Bogeybox Golf Club is a subscription golf apparel company with a twist. I’m sure that by now you’re familiar with the concept of subscription apparel boxes: a box of goodies show up on your doorstep on the regular. You try them on, keep what you like, and send the rest back. Time spent shopping: zero. Time spent looking good: lots. In today’s culture of “no time to shop” and “the Internet has everything,” subscription apparel companies are becoming a pretty common thing. I’ll confess that I haven’t tried them all, but I’d bet real folding money that apparel companies like Bogeybox are anything but a dime a dozen.


For starters, at Bogeybox you don’t just get a package, you get a guy. I suppose you might get a gal, but I got a guy. As the first step in the Bogeybox process, Connor and I had a great chat. He went over the Bogeybox process and asked about my style, fit, and preferences. We even talked a little golf, because the guys at Bogeybox Golf Club are definitely golf guys. They’re such golf guys, in fact, that you don’t just get a “personal shopper,” you’re paired with a PGA professional, who helps build your box so that not only will you look good, you’ll have exactly what you need to play your best, too.

This is important, because the guys at Bogeybox aren’t simply forwarding the flavor of the month to as many subscribers as they can get, and they aren’t buying in bulk from last year’s bargain bin.

After your initial interview, your personal shopper takes the time to match your preferences for style, color, and performance, with the wide array of apparel available to them. Bogeybox works directly with the manufacturer to ensure that you’ve got access to the latest and greatest in both fashion and performance. They really seem to enjoy hooking you up with brands that you might not have heard of.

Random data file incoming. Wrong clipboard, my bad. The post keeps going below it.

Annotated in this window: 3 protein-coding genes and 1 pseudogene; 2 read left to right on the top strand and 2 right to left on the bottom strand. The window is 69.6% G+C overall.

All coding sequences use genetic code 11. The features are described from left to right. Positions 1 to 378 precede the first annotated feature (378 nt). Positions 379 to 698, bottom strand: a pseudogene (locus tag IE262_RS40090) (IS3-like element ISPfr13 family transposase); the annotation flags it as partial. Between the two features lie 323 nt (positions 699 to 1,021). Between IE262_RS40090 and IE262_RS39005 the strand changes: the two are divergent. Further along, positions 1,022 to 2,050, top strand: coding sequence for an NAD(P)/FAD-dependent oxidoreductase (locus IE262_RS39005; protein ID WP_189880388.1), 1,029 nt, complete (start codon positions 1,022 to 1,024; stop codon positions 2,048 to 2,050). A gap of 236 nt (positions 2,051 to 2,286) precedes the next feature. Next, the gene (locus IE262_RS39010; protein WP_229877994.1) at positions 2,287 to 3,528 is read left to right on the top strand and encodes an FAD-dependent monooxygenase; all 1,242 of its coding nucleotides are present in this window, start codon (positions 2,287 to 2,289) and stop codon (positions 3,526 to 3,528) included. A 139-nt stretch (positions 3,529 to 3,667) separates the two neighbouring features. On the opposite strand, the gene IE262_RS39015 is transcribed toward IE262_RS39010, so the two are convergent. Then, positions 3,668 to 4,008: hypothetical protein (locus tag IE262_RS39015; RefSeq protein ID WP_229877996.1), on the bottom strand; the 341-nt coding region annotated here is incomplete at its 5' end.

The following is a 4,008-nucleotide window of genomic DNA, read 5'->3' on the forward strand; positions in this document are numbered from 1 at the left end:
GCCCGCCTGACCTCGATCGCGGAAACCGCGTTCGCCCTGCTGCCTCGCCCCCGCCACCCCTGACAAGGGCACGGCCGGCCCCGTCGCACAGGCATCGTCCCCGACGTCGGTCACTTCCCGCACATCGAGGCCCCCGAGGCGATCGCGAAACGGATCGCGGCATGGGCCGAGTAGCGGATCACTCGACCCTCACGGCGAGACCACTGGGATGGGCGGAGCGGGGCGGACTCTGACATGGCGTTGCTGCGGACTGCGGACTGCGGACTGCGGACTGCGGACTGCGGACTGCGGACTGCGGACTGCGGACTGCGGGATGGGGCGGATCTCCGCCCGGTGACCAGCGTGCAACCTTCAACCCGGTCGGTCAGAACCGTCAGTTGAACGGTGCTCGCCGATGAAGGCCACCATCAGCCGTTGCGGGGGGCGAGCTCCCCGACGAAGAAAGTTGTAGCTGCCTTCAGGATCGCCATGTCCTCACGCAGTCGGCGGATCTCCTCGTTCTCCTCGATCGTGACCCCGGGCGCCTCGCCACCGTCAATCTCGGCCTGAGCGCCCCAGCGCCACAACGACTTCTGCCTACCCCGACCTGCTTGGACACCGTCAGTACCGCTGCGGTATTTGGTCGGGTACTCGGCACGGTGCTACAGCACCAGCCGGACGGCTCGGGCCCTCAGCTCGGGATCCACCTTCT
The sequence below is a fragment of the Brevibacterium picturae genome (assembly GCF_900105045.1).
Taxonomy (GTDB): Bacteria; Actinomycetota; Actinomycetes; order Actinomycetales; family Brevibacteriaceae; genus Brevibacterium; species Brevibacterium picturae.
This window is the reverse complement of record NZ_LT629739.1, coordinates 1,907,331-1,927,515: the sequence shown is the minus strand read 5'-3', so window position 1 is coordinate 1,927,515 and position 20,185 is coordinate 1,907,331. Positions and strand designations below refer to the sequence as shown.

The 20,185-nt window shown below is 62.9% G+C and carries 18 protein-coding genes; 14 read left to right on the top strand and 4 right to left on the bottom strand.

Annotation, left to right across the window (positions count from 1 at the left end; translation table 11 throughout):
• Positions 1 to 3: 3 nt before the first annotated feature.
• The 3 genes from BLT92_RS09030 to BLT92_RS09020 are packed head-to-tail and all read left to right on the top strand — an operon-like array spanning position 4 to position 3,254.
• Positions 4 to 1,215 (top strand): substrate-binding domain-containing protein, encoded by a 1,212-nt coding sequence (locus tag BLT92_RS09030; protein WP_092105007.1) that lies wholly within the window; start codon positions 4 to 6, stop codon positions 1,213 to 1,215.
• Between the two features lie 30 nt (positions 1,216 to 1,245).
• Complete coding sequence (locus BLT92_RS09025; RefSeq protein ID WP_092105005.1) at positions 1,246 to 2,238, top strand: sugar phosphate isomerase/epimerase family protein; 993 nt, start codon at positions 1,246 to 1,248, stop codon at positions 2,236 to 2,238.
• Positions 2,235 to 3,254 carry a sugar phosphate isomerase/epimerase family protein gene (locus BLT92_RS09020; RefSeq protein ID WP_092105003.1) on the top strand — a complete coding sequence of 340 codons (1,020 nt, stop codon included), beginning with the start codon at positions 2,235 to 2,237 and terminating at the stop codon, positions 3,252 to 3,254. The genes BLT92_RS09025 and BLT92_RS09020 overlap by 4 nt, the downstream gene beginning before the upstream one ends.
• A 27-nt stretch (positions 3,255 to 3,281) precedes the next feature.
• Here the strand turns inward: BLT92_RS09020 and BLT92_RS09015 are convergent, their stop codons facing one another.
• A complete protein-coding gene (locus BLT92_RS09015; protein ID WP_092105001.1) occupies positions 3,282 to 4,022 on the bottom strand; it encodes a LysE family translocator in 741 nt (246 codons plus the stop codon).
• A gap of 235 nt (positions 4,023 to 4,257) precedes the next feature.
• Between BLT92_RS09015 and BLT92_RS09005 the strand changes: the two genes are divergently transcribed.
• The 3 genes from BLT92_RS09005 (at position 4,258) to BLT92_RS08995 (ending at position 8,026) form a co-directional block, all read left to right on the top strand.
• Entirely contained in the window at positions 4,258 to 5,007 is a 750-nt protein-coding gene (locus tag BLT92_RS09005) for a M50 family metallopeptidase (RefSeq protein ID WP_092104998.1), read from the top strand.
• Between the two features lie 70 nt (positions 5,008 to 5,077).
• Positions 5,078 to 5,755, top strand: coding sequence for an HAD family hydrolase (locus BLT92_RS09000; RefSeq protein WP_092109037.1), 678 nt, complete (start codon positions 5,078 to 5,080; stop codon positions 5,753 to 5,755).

Dropping fashion names

Bogeybox delivers high-end luxury golf duds – my box included Mizzen & Main, QED Style, Holderness & Bourne, and Beltology. This is a huge advantage if you prefer to wear these kinds of upscale brands. These are top-drawer brands, but in many places they’re hard to find in a brick-and-mortar store, so the chance to check them out with free shipping both ways is a big plus in my book.

When your duds arrive, you’ve got 5 days to try them on, check them out, and generally think about it. No need to make snap decisions. Better yet, if you like a piece but any detail is just a bit off for you – if the sizing doesn’t work quite right with your build, or you’re not quite sold on the color, for example – just hit up your Bogeybox rep. They check inventory and will do everything in their power to hook you up with the same piece to your new specifications. Because they’re really into this, though, if they can’t find the same piece with your new specs, they’ll try to find a similar piece that might work better for you. Not only does Bogeybox deliver boutique-quality apparel, they deliver boutique-quality service.